Five Elements: According to Ayurveda, there are five major elements. These are the building blocks of human beings and everything around us. Each element has its own distinct characteristics or features different from the others. The elements are Fire, Water, Air, Space and Earth. The earth element is dense, cool and heavier while the air element is light, dry, cold and mobile. The water element is also cool but liquid and heavy. Fire is, understandably, hot, sharp and also light. The last element, space, is characterised by being clear and light. The characteristics described here make up to twenty in number in Ayurveda of which 10 are opposites of each other. For instance, light and heavy, cool and hot. These elements, in simple words, are polished to be of the best quality and in balance with human beings to prevent diseases and treat any existing ones.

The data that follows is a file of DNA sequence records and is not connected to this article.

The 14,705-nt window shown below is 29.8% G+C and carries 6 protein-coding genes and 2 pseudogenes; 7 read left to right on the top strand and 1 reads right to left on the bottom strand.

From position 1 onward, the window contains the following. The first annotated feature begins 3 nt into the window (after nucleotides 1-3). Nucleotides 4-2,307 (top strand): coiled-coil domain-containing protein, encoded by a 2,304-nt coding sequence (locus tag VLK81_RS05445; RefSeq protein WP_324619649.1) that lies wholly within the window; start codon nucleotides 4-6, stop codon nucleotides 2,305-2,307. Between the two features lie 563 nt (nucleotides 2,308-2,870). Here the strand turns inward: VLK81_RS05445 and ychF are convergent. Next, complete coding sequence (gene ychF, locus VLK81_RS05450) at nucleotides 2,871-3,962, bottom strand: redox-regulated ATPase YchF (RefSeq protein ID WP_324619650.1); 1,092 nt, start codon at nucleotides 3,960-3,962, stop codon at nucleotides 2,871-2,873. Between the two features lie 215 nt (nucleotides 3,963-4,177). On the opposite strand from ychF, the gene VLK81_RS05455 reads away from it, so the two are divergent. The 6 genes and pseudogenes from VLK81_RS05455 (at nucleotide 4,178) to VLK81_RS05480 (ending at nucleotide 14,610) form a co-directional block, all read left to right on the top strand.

Doshas: The second most important principle of Ayurveda that is covered at the beginning by all Samhita Siddhanta departments at dedicated colleges are the doshas. As described above, there are five major elements in nature. A combination of these elements makes up three doshas, Vata composed of Air and Space elements, Pitta containing the Fire and Water elements and the Kapha dosha of Earth and Water elements. Everyone has these three doshas in them. Most of them have one dominant dosha while the others are in varying proportions.

Vata dosha is active between 2 to 6 am and 2 to 6 pm. It is prominent during the early winter days. Vata dosha people are thin, and of smaller frames but have low energy and poor circulation. However, they are creative, generous and enthusiastic. This dosha can be balanced with a proper schedule, yoga, dressing with warm clothes and eating cooked oily foods.